Although Greece is mostly popular in summer, over the last years winter holidays are also developing in Greece. Apart from picturesque islands and vast beaches, Greece is also a mountainous country with many winter beauties to offer to its visitors. As the climate is much milder than in other winter destinations, this makes it easier for the tourists to come to Greece. Although sometimes the occasional rain may seem to spoil the magic, the temperatures vary between 15oC to 0oC from November to February.
Popular destinations in Greece during winter
An early morning stroll may take you onto a delightful path through conifers or mixed forests to another hamlet with glorious views along the way. If it has snowed, then you’ll want to visit Greece’s well-known ski resorts and enjoy your favorite winter sports. The snow queen here is Arahova with its lady in waiting, Livadi, below the Parnassos Centre, considered Greece’s best. The hotels are top and non-skiers can go horse-riding, mountain biking, or driving their ATVs on special routes.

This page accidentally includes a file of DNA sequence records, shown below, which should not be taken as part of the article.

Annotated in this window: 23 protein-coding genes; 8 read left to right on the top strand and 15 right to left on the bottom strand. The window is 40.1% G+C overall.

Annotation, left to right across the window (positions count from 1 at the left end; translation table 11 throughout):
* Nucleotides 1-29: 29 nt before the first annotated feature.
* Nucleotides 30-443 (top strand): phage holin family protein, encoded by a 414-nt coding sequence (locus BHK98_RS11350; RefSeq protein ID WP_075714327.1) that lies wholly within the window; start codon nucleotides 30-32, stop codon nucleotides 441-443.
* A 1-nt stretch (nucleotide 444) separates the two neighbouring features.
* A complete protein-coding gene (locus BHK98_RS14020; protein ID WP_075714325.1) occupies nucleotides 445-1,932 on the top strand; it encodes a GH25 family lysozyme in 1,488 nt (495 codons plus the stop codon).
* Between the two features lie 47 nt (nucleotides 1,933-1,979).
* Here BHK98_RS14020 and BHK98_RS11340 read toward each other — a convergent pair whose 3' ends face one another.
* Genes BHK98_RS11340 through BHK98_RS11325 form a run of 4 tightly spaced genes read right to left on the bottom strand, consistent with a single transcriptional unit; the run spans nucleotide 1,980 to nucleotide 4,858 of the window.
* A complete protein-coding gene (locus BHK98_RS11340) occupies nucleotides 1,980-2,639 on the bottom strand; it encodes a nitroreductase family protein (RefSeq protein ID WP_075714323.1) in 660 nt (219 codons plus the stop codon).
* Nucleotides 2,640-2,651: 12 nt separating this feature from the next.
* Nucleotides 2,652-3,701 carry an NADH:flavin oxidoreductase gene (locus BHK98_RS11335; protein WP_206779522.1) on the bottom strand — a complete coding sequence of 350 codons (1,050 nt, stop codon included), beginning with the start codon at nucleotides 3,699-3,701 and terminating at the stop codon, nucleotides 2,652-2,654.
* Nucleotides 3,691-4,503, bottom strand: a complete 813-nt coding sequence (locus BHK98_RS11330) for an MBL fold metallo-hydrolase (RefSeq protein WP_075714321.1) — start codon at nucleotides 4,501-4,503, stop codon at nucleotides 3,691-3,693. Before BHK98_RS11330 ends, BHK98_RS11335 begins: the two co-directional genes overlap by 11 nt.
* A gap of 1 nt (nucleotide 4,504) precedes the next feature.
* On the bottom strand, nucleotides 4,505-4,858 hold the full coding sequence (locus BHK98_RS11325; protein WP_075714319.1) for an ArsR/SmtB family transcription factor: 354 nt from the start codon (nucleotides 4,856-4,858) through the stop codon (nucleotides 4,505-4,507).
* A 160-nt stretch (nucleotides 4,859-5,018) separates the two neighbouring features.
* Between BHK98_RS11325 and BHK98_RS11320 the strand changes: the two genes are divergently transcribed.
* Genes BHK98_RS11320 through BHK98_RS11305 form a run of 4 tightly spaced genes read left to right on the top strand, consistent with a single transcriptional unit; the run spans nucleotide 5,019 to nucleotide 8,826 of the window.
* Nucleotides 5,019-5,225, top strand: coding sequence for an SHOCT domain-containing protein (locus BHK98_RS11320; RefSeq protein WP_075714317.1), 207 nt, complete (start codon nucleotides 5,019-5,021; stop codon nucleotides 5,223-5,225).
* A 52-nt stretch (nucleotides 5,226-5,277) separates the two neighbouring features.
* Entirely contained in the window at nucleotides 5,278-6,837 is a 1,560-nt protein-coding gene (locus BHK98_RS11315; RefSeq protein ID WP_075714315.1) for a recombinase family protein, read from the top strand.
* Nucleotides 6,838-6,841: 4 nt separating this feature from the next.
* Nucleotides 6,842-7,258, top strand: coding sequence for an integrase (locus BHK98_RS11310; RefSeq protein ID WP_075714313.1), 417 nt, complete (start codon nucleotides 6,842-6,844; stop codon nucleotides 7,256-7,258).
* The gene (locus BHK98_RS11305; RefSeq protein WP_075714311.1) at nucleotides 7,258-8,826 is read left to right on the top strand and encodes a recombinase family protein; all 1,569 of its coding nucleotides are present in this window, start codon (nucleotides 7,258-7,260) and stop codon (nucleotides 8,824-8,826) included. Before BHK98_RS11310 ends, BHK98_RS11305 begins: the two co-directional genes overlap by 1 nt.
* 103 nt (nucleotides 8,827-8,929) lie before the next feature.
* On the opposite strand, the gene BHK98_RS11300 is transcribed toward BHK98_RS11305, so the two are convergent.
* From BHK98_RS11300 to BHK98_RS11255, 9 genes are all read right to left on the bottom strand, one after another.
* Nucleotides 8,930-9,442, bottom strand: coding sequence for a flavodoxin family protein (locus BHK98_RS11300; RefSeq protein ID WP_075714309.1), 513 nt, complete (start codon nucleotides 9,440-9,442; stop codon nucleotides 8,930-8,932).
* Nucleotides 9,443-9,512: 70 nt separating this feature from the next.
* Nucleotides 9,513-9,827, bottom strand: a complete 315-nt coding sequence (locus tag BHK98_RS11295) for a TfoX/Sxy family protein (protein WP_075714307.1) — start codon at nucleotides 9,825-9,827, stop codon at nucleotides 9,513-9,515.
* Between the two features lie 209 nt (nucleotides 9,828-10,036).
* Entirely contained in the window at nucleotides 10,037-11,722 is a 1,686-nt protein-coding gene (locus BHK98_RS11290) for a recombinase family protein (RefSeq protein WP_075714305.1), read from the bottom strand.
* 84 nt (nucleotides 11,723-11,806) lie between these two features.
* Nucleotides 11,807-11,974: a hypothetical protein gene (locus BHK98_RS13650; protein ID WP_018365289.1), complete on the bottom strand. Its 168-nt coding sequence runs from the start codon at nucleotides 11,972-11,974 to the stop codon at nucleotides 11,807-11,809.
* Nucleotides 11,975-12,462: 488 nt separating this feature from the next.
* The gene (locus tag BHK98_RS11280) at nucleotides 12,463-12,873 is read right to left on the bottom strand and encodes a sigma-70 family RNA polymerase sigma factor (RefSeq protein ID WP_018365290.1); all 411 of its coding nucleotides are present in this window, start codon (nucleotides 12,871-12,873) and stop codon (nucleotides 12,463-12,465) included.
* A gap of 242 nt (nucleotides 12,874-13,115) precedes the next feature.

From Pelion’s ski resort at Agriolefkes, you can combine winter sports with exploring the mountains famed villages. Other excellent ski resorts can be found at Falakro (Drama), Kaimaktsalan, Vasilitsa, Seli, Karpenissi, Elatohori and Kalavryta. They’re all set in spectacular locations, conveniently close to archaeological sites, Byzantine monuments and hamlets untouched by tourism.
Winter in Greece: traditions and customs in the big cities
Winter is when the cities come into their own. The mild weather of Athens and Thessaloniki make them ideal winter destinations for a quick getaway. Patras, Volos, Naoussa, Veria and Ioannina also have rewards for a winter break: walks, shopping, and entertainment, particularly during the holiday season. Winter’s also a time to revel in the season’s festivals. Carnival in Patras, for example, is renowned throughout Europe.
In Kastoria, you might want to check out the Ragoutsaria, a three-day period of music on traditional brass instruments, dancing, food and wine that has its roots in Dionysian rituals. And at Epiphany on January 6th, you’ll want to see the Blessing of the Waters, though you probably won’t be tempted to dive into the icy sea for the cross, thrown by the priest.
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